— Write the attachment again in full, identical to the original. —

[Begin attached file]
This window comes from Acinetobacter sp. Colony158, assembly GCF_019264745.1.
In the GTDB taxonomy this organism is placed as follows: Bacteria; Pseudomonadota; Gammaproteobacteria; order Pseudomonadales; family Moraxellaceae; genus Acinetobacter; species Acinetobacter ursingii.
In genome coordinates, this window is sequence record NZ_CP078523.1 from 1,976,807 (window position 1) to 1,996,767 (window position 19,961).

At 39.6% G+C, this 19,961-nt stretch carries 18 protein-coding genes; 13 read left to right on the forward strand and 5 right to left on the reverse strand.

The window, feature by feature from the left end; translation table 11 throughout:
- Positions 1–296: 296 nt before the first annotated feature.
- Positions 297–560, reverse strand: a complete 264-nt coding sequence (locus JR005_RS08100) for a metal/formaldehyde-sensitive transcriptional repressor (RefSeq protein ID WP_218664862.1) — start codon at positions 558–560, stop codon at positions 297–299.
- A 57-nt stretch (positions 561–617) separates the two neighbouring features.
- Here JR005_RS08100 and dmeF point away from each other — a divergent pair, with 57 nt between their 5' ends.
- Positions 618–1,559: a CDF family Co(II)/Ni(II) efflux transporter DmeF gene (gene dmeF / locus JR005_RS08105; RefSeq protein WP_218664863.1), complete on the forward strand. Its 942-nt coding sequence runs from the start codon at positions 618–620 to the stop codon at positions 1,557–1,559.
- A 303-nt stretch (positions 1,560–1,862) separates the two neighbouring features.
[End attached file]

This window comes from Acinetobacter sp. Colony158, assembly GCF_019264745.1.
In the GTDB taxonomy this organism is placed as follows: Bacteria; Pseudomonadota; Gammaproteobacteria; order Pseudomonadales; family Moraxellaceae; genus Acinetobacter; species Acinetobacter ursingii.
In genome coordinates, this window is sequence record NZ_CP078523.1 from 1,976,807 (window position 1) to 1,996,767 (window position 19,961).

At 39.6% G+C, this 19,961-nt stretch carries 18 protein-coding genes; 13 read left to right on the forward strand and 5 right to left on the reverse strand.

The window, feature by feature from the left end; translation table 11 throughout:
- Positions 1–296: 296 nt before the first annotated feature.
- Positions 297–560, reverse strand: a complete 264-nt coding sequence (locus JR005_RS08100) for a metal/formaldehyde-sensitive transcriptional repressor (RefSeq protein ID WP_218664862.1) — start codon at positions 558–560, stop codon at positions 297–299.
- A 57-nt stretch (positions 561–617) separates the two neighbouring features.
- Here JR005_RS08100 and dmeF point away from each other — a divergent pair, with 57 nt between their 5' ends.
- Positions 618–1,559: a CDF family Co(II)/Ni(II) efflux transporter DmeF gene (gene dmeF / locus JR005_RS08105; RefSeq protein WP_218664863.1), complete on the forward strand. Its 942-nt coding sequence runs from the start codon at positions 618–620 to the stop codon at positions 1,557–1,559.
- A 303-nt stretch (positions 1,560–1,862) separates the two neighbouring features.